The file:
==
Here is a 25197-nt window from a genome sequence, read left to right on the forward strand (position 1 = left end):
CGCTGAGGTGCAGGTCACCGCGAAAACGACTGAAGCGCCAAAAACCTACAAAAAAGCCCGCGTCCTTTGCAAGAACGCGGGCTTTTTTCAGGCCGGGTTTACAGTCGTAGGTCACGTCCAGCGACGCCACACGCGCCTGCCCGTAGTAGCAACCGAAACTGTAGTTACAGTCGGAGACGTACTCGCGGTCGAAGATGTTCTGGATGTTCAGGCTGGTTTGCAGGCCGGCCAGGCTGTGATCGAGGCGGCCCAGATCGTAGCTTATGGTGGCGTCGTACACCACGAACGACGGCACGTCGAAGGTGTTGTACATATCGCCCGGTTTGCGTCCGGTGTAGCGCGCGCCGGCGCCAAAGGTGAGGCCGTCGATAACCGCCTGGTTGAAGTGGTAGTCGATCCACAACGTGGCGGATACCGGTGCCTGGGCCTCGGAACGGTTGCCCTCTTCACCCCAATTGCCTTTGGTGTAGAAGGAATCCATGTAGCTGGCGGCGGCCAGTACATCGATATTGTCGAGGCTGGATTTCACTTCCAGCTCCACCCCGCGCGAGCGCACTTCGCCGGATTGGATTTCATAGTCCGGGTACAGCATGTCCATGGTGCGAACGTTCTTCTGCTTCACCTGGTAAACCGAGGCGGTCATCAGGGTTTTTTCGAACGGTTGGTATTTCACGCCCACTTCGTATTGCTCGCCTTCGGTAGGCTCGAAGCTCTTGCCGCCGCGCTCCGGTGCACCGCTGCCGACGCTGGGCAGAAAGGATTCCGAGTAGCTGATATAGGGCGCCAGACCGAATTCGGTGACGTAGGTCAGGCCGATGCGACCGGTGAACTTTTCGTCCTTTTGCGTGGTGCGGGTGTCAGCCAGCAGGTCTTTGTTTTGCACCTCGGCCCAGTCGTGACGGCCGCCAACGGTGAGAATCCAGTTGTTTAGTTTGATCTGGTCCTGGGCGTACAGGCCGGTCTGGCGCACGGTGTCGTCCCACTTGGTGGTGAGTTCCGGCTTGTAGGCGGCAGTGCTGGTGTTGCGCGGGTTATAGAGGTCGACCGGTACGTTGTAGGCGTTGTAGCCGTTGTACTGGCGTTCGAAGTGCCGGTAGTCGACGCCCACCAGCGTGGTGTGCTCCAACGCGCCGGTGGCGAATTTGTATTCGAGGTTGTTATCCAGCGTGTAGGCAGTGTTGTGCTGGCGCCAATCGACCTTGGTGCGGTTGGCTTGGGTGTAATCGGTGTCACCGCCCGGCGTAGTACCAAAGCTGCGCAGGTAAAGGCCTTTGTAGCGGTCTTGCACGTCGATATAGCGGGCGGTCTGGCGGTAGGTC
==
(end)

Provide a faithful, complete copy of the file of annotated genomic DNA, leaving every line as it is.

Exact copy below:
Here is a 25197-nt window from a genome sequence, read left to right on the forward strand (position 1 = left end):
CGCTGAGGTGCAGGTCACCGCGAAAACGACTGAAGCGCCAAAAACCTACAAAAAAGCCCGCGTCCTTTGCAAGAACGCGGGCTTTTTTCAGGCCGGGTTTACAGTCGTAGGTCACGTCCAGCGACGCCACACGCGCCTGCCCGTAGTAGCAACCGAAACTGTAGTTACAGTCGGAGACGTACTCGCGGTCGAAGATGTTCTGGATGTTCAGGCTGGTTTGCAGGCCGGCCAGGCTGTGATCGAGGCGGCCCAGATCGTAGCTTATGGTGGCGTCGTACACCACGAACGACGGCACGTCGAAGGTGTTGTACATATCGCCCGGTTTGCGTCCGGTGTAGCGCGCGCCGGCGCCAAAGGTGAGGCCGTCGATAACCGCCTGGTTGAAGTGGTAGTCGATCCACAACGTGGCGGATACCGGTGCCTGGGCCTCGGAACGGTTGCCCTCTTCACCCCAATTGCCTTTGGTGTAGAAGGAATCCATGTAGCTGGCGGCGGCCAGTACATCGATATTGTCGAGGCTGGATTTCACTTCCAGCTCCACCCCGCGCGAGCGCACTTCGCCGGATTGGATTTCATAGTCCGGGTACAGCATGTCCATGGTGCGAACGTTCTTCTGCTTCACCTGGTAAACCGAGGCGGTCATCAGGGTTTTTTCGAACGGTTGGTATTTCACGCCCACTTCGTATTGCTCGCCTTCGGTAGGCTCGAAGCTCTTGCCGCCGCGCTCCGGTGCACCGCTGCCGACGCTGGGCAGAAAGGATTCCGAGTAGCTGATATAGGGCGCCAGACCGAATTCGGTGACGTAGGTCAGGCCGATGCGACCGGTGAACTTTTCGTCCTTTTGCGTGGTGCGGGTGTCAGCCAGCAGGTCTTTGTTTTGCACCTCGGCCCAGTCGTGACGGCCGCCAACGGTGAGAATCCAGTTGTTTAGTTTGATCTGGTCCTGGGCGTACAGGCCGGTCTGGCGCACGGTGTCGTCCCACTTGGTGGTGAGTTCCGGCTTGTAGGCGGCAGTGCTGGTGTTGCGCGGGTTATAGAGGTCGACCGGTACGTTGTAGGCGTTGTAGCCGTTGTACTGGCGTTCGAAGTGCCGGTAGTCGACGCCCACCAGCGTGGTGTGCTCCAACGCGCCGGTGGCGAATTTGTATTCGAGGTTGTTATCCAGCGTGTAGGCAGTGTTGTGCTGGCGCCAATCGACCTTGGTGCGGTTGGCTTGGGTGTAATCGGTGTCACCGCCCGGCGTAGTACCAAAGCTGCGCAGGTAAAGGCCTTTGTAGCGGTCTTGCACGTCGATATAGCGGGCGGTCTGGCGGTAGGTC